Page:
Mr. NANCE: If done right, the water will be entering your nostrils and then will be entering your mouth, and by the time that you open your mouth, first it's going to go down to your sinal passage and then into the back of your throat. And by the time that you start protesting or trying to get your breath, the procedure itself is done in such a rapid manner that you generally don't have that and you'll start trying to choke and spit it out, but of course more water is being introduced and you slowly start to get the drowning effect.
CHADWICK: Every time I read about waterboarding, see it described in the papers, it's called simulated drowning, so it sounds as though nothing really bad is actually happening.
Mr. NANCE: That's a mistake. And I can tell you only from my personal experience and from the procedures as I've seen it, the waterboarding is really best called drowning torture. Its intent is to drown you. It is not an uncomfortable feeling of water on your face. It is actually entering your mouth, your throat, down your esophagus, and then it can enter into your lungs and your stomach.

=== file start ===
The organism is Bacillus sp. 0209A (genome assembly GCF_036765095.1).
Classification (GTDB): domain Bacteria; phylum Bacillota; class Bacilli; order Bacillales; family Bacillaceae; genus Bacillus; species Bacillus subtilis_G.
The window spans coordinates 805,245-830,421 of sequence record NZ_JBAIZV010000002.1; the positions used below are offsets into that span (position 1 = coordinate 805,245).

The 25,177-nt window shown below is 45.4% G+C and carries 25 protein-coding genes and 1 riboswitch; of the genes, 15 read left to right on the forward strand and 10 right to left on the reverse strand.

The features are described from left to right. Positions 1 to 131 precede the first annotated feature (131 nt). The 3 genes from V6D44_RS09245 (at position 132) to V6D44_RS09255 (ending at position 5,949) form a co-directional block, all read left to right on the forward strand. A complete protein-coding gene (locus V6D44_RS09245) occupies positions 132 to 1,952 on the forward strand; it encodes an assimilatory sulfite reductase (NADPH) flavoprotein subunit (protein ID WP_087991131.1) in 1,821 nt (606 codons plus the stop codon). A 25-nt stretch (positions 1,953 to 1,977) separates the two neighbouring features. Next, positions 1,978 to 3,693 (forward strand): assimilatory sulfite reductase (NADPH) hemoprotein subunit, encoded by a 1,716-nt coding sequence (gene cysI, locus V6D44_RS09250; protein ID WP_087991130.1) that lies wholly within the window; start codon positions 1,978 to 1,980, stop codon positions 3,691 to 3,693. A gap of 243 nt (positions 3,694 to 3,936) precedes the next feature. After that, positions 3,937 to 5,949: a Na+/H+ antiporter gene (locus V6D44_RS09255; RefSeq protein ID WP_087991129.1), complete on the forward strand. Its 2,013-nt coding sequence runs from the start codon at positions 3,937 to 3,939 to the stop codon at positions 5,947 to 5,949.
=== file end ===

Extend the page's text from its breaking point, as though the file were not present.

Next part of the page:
CHADWICK: How long did your session last?
Mr. NANCE: Oh, I couldn't tell you.
(Soundbite of laughter)
Mr. NANCE: It seemed like an eternity at the time, but I'm sure it wasn't more than 20 or 30 seconds. But as far as I'm concerned, it was lasting a lifetime.
CHADWICK: Twenty or 30 seconds. Can't you hold your breath that long?
Mr. NANCE: You're not in a position to hold your breath because, because first off, you don't really know what's coming. And it's only once the water starts flowing into your sinuses and you start choking and trying to spit it out, it's overcome by very large quantities of water, and then of course it's a matter of the plumbing, pushing the water down into your system.